If you are going to go to a Mayan Ruin, let Tikal be the one you see. But don’t go with the rest of the tourists melting in the daylight heat. Tikal is truly a magical place, a beauty that will pull you in, force you to take a breath, to slow down, to respect and adore it’s beauty, especially if you do it right. Apparently, I have limited attention & hyperactivity that could be considered dysfunctional, so very few situations trick me into sitting still, holding my attention. Tikal tricked me and lured me into wanting to just sit and soak in the captivating view.
Tikal, situated in the Jungle of northern Guatemala was one of the most powerful Mayan civilizations in pre-Columbian times. Apparently Tikal was the first to use air strike attacks in battle (throwing spears rather than hand to hand combat). The Mayans settled in the Tikal area around 700 BC! Then, like many other Mayan civilizations it mysteriously collapsed (around the year 900).
Structures are often layered, as the Mayans built on top of existing structures, some with up to 14 layers!! Many structures held tombs of dynasty rulers and Temple IV is currently the tallest archeological Mayan structure in MesoAmerica. Not surprisingly Tikal was declared a Unesco World Heritage site in 1979.
Star Wars fan fact: The view from Temple IV was used in Star Wars! See more here!
We entered the park at 5:50a and ran to the Gran Plaza to sit face to face with Temple I & II during sunrise. This is not what the more expensive sunrise tours do. The sunrise tours commence at 4:00a and go to Temple IV for the sunrise. It makes sense; 65 meters high, Temple IV allows you to peer above the jungle tree tops with a view of Temple I & II sticking beyond the jungle tree tops. Watching the sun rise above the tree tops in the background of Temple I & II would be beautiful. However that’s where all the tours are, and we could make out at least 30 people crammed onto the top of Temple IV, while we experienced the golden light hitting the temples, along with the waking jungle sounds completely alone. See our video for a taste, it sounded like we were in Jurassic Park! For us the magic of a place is magnified when it’s just you and that temple staring back at you.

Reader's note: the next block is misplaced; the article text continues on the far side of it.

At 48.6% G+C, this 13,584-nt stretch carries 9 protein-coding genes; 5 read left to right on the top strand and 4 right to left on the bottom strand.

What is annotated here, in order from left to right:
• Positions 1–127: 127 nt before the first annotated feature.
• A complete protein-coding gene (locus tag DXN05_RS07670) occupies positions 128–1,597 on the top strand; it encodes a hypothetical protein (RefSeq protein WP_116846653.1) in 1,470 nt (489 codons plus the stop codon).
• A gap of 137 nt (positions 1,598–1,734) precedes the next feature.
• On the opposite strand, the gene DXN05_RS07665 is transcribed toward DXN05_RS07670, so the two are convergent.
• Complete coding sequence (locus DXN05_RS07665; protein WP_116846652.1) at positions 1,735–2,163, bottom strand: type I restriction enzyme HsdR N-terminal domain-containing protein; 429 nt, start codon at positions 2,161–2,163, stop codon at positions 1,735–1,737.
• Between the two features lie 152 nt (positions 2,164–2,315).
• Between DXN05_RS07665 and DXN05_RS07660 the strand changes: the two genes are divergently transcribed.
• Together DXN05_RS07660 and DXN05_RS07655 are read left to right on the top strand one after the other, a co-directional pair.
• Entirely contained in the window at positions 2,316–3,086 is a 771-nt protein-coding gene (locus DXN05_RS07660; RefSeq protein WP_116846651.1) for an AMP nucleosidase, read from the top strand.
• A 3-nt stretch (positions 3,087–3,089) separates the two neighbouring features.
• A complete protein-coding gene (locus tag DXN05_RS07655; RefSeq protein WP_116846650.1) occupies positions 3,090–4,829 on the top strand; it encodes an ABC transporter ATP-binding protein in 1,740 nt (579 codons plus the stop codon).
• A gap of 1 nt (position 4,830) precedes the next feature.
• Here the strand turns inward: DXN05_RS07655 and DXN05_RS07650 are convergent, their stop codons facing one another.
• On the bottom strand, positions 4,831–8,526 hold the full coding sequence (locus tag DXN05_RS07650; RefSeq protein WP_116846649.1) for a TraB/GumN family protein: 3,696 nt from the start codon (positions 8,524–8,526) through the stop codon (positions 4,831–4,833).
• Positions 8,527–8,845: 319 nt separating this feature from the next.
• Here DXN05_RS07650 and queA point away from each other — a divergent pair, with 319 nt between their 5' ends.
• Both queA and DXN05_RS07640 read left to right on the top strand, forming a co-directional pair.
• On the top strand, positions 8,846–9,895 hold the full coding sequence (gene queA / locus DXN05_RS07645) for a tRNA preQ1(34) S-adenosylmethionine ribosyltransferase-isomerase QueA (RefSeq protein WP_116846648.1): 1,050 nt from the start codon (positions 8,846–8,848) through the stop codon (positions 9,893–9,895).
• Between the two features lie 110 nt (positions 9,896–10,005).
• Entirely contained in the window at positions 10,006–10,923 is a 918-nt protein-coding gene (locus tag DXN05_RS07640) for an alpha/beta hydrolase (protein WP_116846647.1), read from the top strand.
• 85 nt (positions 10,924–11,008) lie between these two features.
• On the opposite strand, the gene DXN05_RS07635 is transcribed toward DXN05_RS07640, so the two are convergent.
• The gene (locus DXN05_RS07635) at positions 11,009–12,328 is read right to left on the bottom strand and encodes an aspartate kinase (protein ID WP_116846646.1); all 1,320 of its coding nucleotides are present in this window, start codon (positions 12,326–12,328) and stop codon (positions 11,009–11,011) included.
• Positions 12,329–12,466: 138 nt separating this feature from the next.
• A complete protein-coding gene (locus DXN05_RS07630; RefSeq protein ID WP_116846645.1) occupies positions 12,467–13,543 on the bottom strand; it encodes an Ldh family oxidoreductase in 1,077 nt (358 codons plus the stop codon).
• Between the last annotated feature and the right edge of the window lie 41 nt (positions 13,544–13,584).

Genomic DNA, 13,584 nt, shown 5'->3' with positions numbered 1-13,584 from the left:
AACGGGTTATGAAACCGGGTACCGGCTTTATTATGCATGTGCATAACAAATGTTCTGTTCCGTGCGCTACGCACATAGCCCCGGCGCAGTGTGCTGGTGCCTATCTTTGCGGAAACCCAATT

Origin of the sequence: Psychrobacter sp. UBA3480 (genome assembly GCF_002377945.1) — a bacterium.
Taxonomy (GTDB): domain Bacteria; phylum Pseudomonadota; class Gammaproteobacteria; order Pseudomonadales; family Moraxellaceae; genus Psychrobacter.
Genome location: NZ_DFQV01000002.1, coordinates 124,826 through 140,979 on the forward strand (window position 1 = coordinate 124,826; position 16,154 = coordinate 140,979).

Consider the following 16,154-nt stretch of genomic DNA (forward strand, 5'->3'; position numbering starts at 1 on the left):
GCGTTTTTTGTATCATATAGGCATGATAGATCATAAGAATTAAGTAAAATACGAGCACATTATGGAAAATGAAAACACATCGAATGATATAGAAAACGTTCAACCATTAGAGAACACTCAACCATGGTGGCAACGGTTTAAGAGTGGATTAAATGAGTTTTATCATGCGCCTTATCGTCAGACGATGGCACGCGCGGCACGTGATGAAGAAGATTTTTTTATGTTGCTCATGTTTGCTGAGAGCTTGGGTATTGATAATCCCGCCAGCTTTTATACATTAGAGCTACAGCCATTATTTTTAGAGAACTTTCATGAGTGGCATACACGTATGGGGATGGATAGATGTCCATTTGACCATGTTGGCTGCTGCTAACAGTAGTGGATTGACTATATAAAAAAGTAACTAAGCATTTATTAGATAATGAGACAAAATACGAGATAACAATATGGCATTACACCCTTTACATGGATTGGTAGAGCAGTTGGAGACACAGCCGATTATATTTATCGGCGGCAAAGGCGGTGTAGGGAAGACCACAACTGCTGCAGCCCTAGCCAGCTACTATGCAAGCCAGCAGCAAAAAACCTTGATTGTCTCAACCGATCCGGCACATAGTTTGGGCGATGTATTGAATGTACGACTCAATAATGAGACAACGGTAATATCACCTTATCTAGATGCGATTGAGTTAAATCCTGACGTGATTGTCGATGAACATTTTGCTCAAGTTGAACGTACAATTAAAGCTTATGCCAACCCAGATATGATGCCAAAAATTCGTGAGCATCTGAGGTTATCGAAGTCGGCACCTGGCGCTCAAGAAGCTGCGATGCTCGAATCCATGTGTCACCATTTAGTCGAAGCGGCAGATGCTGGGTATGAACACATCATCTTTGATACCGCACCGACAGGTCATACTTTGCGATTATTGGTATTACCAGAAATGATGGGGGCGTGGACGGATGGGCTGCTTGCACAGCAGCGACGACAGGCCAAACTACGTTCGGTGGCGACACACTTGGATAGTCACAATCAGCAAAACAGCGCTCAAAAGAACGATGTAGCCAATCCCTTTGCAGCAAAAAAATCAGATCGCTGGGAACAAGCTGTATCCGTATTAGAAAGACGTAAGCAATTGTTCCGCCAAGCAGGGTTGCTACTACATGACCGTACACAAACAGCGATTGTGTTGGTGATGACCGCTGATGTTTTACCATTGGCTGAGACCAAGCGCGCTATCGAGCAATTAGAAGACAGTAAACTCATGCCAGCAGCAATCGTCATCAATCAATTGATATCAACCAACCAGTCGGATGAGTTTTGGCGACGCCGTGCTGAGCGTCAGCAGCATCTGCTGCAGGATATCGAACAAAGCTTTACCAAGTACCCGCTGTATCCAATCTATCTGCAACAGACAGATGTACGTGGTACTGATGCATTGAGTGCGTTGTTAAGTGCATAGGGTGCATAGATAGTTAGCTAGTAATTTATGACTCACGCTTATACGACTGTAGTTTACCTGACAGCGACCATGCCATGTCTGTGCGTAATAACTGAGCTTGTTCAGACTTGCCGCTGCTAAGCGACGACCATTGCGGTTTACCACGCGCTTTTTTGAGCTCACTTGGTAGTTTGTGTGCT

It also makes it much more fun for me to throw on my purple cape, and get lost in my own world. As an aside, the cape is a gift from awesome gift-giving friends, and we promised to take photos of it in locations that they couldn’t join us at! Hilariously, I got compliments from a local tour guide on the cape at Tikal, with him comparing it to that of an early explorer of Tikal!
Anyway, happily alone, we sat watching the sun slowly illuminate each step of Temple IV. After sunrise we walked around watching monkeys play in the trees, caught site of a Tucan, and spied the many other archeological structures in this massive ruins. By 9:00am the tour buses started dropping off people on day trips (mostly from Flores) so we walked back to our campsite to relax in the shade while the heat & tourists intensified. Mind you to be fair, considering Tikal’s splendor the crowds are surprisingly small here (especially in comparison to Chichen Itza). We went back to the ruins around 4:30pm as the temperature cooled, to enjoy another glimpse of the Temples but with different lighting. The ruins close at 6:00pm but there are sunset tours you can do that go until 8:00p. We would have done that, but didn’t buy in time as they left at 4:30pm! As it was, we had the area nearly to ourselves.
People often do a day trip from Flores (an hour and a half away). Our recommendation is, don’t do this! Instead get up to Tikal in the late afternoon, spend the night at one of the hotels/campgrounds, such as were we stayed, the Jaguar Inn. Get up early and start your day entering the gates at 5:50a! (It opens at 6a technically, but like us the guard may let you in early if you are friendly). You could do the 4:00a sunrise tour and possibly break off to be alone. Make sure to check sunrise times when you’re there so you don’t miss it. If you need to get back enjoy the morning and head back to Flores mid-day. Then it still counts as a day trip, it’s just shifted in time from the typical day trips from Flores leaving at breakfast returning at dinner. This way you’ll miss the swarms of people walking around the jungle in the sweltering heat, getting exhausted in a hour and wanting to leave for a cold beer (exaggeration for effect).
If you are an overlander there is a campground that was really nice or you can camp at the Jaguar Inn across the street like we did. Both are the same price, but the Jaguar had semi-decent wifi, possible electricity hook ups which the campground doesn’t. Jaguar also has showers and a nice resturaunt.
For another perspective, check out a wonderful photographer/artist and dear friend Norbert Guthier’s write up and amazing pictures of Tikal here! His night photo is my favorite and he was so gracious to let me post it here:
We hope you can make it to Tikal some day or have enjoyed it in the past! If so, and you have other tips, please feel free to share in the comments or send us a write up and we will feature you! If nothing else, hopefully you can enjoy a glimpse of Tikal’s beauty here!
Chantelle (& Josh)
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